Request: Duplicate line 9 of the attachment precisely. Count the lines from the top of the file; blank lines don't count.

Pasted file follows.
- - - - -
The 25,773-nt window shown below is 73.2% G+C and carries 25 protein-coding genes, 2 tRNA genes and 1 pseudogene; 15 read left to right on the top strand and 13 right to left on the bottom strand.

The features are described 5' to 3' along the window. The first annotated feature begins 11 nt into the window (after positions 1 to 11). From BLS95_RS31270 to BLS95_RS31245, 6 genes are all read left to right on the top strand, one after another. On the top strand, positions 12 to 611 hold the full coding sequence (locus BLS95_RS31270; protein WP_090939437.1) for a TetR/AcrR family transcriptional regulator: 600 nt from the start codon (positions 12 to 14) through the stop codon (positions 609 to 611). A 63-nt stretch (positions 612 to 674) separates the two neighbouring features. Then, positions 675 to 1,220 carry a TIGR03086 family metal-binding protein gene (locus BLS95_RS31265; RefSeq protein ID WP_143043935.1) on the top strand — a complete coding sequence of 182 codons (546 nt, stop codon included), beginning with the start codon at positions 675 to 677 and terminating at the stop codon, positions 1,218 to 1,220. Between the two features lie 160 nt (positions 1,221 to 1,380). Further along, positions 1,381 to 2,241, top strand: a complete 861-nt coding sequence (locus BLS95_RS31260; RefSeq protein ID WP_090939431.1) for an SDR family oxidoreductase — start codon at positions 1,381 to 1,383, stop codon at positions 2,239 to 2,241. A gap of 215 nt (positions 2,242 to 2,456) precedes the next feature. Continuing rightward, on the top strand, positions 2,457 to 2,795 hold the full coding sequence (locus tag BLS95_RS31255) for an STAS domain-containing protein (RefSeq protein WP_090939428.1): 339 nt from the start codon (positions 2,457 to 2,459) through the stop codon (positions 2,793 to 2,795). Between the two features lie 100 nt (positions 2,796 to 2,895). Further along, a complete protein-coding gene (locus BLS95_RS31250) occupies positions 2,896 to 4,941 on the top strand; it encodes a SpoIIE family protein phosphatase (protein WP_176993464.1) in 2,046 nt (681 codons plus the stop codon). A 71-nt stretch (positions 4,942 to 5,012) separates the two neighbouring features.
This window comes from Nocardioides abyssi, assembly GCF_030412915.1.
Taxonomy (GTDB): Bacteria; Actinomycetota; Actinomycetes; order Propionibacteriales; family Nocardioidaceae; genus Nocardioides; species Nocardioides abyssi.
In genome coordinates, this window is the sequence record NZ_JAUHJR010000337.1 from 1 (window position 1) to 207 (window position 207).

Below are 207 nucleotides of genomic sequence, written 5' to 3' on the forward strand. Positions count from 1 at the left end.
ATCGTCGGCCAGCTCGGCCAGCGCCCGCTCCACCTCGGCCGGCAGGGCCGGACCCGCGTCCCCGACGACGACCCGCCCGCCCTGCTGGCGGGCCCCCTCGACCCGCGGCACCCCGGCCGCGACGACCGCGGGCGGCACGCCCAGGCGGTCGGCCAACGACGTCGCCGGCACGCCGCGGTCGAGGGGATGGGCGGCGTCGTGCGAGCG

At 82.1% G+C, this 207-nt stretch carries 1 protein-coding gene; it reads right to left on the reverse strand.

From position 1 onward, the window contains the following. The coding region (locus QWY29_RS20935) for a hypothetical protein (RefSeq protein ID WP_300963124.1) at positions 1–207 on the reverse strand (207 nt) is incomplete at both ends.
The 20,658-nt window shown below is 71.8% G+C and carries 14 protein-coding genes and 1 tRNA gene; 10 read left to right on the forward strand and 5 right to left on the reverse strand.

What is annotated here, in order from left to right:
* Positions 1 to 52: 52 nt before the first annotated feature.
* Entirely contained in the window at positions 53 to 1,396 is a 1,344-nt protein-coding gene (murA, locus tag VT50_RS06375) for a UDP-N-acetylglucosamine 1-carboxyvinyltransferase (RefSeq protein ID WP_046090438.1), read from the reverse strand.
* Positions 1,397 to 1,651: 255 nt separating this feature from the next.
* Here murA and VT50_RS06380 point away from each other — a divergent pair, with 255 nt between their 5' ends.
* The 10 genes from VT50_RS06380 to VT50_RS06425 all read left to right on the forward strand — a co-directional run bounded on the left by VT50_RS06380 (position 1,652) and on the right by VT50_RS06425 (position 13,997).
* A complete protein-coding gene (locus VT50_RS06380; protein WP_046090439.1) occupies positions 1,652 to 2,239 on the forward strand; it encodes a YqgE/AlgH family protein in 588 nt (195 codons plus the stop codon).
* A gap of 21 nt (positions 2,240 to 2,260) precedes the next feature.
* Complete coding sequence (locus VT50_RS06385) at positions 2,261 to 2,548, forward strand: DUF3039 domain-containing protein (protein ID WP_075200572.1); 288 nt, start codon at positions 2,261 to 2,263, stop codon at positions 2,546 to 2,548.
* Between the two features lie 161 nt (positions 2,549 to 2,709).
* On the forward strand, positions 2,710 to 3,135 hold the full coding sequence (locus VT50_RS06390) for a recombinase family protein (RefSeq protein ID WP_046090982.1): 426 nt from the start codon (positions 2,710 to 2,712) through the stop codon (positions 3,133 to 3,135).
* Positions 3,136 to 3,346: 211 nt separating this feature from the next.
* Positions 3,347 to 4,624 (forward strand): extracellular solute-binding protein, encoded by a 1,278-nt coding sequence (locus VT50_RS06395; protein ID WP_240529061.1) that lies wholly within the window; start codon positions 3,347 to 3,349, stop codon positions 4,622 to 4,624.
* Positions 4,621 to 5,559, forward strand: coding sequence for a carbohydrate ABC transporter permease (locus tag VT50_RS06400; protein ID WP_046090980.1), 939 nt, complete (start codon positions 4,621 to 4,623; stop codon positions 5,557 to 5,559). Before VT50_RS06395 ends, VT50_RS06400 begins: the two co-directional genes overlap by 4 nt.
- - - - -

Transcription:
From position 1 onward, the window contains the following. The coding region (locus QWY29_RS20935) for a hypothetical protein (RefSeq protein ID WP_300963124.1) at positions 1–207 on the reverse strand (207 nt) is incomplete at both ends.